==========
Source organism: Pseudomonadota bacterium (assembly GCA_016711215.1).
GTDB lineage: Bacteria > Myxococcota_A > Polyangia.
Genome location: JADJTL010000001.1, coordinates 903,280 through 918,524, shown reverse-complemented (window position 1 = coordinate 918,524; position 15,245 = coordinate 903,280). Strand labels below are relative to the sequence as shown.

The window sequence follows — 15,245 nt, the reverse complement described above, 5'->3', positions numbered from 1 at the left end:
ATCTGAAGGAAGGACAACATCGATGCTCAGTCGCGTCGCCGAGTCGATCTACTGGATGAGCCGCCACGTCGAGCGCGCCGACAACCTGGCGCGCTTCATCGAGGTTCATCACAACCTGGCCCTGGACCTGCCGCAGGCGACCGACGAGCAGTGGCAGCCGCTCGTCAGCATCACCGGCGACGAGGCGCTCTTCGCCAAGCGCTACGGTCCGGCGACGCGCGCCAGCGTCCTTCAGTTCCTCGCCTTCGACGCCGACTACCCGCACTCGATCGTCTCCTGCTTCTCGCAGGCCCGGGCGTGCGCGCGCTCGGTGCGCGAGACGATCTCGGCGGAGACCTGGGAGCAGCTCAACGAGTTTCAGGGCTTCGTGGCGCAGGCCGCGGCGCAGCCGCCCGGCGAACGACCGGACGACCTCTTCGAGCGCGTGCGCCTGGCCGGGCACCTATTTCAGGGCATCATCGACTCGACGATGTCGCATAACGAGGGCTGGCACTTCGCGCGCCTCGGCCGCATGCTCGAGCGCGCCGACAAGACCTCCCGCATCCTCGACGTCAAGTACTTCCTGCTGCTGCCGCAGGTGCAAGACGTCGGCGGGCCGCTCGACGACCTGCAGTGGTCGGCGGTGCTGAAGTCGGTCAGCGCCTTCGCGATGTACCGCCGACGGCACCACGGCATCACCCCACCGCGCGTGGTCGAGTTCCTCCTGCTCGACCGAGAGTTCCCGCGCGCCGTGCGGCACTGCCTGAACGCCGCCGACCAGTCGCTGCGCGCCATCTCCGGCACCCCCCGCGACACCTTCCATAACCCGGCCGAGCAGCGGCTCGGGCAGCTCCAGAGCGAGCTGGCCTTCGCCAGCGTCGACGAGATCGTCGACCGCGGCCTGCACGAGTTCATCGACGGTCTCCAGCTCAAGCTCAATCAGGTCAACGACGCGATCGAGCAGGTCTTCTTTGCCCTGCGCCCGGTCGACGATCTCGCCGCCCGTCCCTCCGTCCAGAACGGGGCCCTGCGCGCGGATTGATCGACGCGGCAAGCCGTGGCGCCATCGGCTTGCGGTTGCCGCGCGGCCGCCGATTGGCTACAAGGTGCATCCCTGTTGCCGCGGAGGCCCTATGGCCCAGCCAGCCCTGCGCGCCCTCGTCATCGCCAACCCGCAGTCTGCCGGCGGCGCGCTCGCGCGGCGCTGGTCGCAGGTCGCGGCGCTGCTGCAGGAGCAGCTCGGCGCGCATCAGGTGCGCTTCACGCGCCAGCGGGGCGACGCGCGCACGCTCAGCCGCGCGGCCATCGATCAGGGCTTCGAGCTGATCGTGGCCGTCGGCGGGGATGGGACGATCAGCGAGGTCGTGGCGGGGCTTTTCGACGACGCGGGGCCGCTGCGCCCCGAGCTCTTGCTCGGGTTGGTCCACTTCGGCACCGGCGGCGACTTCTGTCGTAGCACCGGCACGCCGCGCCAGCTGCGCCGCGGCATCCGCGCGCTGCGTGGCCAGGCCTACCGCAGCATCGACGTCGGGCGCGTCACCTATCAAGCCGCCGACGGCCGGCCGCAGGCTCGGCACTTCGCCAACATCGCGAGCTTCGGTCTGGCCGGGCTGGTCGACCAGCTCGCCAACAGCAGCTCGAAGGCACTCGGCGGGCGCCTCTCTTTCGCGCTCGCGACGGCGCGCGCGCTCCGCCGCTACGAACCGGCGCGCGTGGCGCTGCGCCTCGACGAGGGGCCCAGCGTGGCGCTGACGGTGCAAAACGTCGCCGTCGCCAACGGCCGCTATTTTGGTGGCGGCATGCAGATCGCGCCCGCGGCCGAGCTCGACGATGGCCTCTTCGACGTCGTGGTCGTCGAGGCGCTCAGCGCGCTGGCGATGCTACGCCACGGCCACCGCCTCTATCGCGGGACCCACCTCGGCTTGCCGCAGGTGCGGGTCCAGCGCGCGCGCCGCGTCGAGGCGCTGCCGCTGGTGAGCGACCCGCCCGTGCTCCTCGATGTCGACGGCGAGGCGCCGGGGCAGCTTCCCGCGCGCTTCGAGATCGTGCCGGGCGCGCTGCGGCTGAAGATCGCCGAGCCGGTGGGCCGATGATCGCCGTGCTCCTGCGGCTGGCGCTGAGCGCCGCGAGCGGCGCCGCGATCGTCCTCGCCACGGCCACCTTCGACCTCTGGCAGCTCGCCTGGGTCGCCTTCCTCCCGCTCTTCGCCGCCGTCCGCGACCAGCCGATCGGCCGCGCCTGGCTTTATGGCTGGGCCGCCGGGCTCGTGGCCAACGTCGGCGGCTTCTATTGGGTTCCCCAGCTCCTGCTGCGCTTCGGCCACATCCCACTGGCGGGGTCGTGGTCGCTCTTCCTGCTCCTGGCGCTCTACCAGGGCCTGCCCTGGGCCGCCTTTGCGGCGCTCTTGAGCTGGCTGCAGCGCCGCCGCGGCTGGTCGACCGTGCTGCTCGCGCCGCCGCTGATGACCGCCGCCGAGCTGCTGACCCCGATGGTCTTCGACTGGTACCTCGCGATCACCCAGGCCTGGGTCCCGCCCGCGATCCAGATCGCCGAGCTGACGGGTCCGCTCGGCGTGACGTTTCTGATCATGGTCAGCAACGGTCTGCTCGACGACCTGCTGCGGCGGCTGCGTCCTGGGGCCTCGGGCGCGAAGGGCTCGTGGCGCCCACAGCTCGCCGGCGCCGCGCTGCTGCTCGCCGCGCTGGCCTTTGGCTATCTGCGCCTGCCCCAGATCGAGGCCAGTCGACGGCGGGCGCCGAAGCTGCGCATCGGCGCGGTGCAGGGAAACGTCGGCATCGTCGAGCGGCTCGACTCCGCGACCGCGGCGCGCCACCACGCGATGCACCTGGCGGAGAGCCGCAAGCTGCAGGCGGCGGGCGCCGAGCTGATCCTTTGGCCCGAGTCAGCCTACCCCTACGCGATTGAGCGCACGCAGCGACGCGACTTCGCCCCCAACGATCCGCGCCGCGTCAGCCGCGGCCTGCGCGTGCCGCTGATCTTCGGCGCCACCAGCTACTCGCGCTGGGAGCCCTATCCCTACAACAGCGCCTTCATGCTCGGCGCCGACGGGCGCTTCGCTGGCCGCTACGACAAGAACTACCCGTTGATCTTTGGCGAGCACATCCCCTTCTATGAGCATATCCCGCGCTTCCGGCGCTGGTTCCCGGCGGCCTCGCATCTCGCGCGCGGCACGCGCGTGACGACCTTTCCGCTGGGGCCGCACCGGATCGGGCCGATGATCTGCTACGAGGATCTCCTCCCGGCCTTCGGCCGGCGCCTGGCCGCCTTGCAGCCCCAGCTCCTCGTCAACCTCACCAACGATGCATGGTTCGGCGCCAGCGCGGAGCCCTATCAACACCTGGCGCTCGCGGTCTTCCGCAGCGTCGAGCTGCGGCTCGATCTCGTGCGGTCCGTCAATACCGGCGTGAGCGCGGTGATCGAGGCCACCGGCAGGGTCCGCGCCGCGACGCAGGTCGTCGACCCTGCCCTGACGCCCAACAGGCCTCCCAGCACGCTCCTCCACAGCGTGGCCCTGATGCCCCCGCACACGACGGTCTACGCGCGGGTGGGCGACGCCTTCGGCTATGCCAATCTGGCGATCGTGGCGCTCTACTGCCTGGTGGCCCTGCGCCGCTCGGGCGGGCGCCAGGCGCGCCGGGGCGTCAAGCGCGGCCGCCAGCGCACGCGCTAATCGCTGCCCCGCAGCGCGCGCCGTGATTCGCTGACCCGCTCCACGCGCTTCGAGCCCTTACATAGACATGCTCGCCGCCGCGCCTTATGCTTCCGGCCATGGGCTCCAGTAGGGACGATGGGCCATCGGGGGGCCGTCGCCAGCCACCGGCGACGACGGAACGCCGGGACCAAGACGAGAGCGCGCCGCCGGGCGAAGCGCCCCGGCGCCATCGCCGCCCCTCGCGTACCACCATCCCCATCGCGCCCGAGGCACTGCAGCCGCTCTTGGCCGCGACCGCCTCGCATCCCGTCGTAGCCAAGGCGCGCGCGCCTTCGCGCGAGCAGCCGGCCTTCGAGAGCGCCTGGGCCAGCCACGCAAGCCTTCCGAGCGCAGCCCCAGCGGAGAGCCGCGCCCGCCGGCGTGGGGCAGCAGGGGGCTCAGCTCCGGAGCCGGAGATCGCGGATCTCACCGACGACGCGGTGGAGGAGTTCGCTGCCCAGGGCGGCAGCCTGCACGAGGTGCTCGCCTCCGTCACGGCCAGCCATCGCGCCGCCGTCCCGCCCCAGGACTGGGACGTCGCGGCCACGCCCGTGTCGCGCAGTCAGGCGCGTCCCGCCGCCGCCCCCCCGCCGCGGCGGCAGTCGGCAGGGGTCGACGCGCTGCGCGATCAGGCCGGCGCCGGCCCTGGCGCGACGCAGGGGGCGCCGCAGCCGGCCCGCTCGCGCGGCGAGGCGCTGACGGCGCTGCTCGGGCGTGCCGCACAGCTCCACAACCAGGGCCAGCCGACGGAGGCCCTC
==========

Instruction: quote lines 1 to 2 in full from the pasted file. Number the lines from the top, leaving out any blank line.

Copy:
Source organism: Pseudomonadota bacterium (assembly GCA_016711215.1).
GTDB lineage: Bacteria > Myxococcota_A > Polyangia.